As we roll into the summer season on the Deschutes, the big stoneflies are gone and the mayfly hatches are becoming sparse. While some caddis, yellow sallies and aquatic moths still make the menu, Deschutes River trout start feeding on smaller offerings like tiny midge larva, immature mayfly nymphs and micro caddis. While the flies may be small, they should be a big part of your plan for catching trout in the mid-summer time period.
Trout fishing on the Deschutes has been pretty darn good lately. Although we're on the heels of the salmon fly and golden stonefly hatches, there's plenty of good dry fly fishing to be had in the upcoming month.
In 1994 my close friend Bill Zippel and I embarked on an epic journey from the Midwest to the Pacific Northwest. We spent the summer chasing trout and steelhead on the Deschutes… I say, “chasing” because honestly we were pretty green behind the ears back then.
It’s that time of the year again... It's trout time on the Deschutes!
May and June offer some of the best dry fly fishing of the season. Salmon flies started popping last week though the cooler weather slowed things down. However, with daytime temperatures predicted in the 70’s & 80’s for all of next week, the hatch should be in full force soon.
You should play hooky from work and come fishing with me... Next week. I have a few “prime time” trout days open in the upcoming month:
Lee Brown landed this beautiful Deschutes rainbow during the early summer a couple of years back. We were fishing size #10 bead head green drake nymphs with a size #20 pheasant tail dropper just before the green drake hatch.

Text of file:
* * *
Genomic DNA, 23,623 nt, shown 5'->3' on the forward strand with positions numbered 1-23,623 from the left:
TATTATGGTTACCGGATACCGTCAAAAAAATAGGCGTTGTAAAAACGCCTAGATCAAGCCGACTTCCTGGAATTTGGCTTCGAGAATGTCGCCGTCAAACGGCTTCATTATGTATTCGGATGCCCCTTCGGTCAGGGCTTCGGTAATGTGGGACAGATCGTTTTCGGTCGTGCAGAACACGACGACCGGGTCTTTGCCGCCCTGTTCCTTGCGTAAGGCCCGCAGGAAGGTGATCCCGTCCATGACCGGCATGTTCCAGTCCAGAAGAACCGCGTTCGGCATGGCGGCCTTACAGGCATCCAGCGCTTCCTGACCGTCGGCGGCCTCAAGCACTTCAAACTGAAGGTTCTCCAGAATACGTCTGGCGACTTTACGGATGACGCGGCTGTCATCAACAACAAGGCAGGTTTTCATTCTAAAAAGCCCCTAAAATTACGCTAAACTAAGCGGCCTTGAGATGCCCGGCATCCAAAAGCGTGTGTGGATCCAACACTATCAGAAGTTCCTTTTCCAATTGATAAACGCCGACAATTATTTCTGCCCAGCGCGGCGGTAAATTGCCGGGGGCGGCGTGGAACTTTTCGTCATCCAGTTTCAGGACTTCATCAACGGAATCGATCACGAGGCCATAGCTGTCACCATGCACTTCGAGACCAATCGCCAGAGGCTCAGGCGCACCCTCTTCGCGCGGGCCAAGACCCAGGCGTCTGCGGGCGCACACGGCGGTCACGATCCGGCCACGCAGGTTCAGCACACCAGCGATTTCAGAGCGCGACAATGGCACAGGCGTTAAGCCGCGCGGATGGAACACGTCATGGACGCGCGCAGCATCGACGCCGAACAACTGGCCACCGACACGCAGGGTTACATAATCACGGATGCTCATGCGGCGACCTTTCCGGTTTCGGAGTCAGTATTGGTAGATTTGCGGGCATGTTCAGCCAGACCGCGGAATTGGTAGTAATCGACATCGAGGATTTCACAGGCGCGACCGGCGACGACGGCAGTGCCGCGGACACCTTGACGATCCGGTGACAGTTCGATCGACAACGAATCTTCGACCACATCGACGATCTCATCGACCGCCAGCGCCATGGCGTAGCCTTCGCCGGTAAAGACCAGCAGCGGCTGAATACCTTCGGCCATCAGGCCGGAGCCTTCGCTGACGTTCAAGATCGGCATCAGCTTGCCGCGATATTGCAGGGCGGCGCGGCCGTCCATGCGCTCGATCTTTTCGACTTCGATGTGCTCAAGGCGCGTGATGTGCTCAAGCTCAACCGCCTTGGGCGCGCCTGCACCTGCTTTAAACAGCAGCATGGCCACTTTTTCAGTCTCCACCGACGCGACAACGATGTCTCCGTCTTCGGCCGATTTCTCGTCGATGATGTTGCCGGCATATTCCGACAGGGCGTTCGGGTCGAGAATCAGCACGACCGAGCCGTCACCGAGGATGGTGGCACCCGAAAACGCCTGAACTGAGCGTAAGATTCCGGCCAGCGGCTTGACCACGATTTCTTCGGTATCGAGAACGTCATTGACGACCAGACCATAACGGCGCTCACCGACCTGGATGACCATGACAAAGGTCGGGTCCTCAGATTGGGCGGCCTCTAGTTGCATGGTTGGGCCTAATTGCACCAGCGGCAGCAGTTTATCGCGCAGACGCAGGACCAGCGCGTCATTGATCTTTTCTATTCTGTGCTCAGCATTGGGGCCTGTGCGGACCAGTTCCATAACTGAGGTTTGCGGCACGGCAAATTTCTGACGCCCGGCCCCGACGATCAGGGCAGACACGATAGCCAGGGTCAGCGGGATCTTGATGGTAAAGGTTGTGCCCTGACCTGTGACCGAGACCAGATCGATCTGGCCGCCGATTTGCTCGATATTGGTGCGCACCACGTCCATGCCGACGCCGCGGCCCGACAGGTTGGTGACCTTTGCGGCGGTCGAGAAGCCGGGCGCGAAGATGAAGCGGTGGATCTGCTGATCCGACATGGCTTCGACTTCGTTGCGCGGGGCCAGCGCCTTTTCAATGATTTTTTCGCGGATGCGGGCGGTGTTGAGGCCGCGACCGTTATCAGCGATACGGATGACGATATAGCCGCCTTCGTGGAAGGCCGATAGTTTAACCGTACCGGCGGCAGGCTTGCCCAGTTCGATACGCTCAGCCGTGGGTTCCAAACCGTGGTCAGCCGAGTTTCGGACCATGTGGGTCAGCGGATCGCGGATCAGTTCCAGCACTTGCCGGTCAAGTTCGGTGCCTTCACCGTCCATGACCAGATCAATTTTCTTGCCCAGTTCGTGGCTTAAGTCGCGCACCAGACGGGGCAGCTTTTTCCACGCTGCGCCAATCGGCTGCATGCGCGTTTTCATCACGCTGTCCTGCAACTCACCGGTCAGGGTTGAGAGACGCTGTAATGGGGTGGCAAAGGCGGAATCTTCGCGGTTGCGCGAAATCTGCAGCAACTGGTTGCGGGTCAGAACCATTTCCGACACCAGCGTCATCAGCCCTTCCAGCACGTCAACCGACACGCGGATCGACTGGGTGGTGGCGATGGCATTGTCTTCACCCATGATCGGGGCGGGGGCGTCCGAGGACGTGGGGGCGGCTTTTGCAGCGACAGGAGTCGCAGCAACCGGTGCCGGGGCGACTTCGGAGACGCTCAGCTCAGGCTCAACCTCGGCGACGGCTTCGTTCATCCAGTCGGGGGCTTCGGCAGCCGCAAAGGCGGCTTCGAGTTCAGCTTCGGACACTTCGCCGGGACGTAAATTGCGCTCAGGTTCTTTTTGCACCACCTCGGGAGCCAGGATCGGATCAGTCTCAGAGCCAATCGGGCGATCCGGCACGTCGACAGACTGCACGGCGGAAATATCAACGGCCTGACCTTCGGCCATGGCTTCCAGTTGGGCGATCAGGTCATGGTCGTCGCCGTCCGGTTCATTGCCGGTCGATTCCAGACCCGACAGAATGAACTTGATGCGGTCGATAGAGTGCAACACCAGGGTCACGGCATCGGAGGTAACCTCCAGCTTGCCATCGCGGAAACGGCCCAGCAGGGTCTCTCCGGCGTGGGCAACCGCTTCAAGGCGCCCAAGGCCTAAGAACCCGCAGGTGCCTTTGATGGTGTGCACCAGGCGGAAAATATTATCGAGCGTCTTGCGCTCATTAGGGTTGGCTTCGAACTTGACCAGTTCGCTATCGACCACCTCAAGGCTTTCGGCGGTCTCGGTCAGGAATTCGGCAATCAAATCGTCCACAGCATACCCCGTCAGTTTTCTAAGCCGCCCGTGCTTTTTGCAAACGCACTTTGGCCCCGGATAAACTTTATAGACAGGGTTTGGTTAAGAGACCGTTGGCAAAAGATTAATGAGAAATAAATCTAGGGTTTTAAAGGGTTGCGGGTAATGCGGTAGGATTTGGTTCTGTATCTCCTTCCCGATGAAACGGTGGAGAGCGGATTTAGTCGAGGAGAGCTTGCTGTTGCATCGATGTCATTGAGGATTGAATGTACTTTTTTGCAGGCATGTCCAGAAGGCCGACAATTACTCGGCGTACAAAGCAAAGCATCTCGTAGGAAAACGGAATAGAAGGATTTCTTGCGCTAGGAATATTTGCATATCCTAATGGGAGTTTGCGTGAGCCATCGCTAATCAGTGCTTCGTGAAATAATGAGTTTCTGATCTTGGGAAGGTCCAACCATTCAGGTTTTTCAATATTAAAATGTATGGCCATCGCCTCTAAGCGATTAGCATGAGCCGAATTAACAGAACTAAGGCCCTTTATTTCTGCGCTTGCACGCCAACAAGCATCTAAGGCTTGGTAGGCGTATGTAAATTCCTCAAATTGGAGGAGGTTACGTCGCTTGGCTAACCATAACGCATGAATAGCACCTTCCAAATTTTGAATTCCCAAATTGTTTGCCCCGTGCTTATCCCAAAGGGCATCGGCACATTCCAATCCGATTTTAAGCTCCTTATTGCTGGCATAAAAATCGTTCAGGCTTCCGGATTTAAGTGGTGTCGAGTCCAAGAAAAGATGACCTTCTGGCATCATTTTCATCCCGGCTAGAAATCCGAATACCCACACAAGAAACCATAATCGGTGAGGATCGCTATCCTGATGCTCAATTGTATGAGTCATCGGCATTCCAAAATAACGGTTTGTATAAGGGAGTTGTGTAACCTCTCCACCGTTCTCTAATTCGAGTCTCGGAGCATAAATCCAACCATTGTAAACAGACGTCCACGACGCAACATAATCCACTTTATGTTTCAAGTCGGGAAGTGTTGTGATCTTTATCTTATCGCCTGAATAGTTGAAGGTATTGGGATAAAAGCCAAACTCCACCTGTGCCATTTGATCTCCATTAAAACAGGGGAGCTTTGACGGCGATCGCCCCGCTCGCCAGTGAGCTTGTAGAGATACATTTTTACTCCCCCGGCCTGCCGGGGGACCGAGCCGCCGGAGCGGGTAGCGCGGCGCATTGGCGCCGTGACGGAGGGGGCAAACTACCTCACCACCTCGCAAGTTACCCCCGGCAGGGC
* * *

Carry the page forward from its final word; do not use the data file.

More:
Nice going Lee!
Read more about fly fishing for Deschutes trout:
Of all the hatches on the Deschutes, none is more allusive then the green drake emergence. The event lasts only for a week at best, usually during the first week in June. Furthermore, the bugs usually only pop for about 45 minutes a day!
So what's the big deal about drakes?
The Deschutes isn't known as a streamer river. In fact, if you ask most anglers that fish the Deschutes on a regular basis they've probably never ever tried a streamer. Most fly shops that service the river don't even stock streamers.
The epic emergence of salmonflies on the Deschutes is rapidly approaching. We typically start seeing the first emergence of the big bugs in early to mid May. -The golden stones should be popping as well.
Spring weather, big fluffy dry flies and ravenous trout equate to one thing... Mega fun!
All this cold, snowy weather has me thinking about warm spring days and the Deschutes River golden stonefly hatch. The emergence of stoneflies can make for some of the best dry fly fishing of the season. Plus, the big fish are usually on the prowl. Prime time fishing is mid-May through early June.
Read more about the Deschutes golden stonefly hatch:
Check out this video with my good friend Tim Rajeff talking about Airflo's new Super DRI Xceed fly line. While Airflo Spey lines have become extremely popular over the years, with the introduction of the Super DRI material the company is finally making a charge in the single-hand fly line market.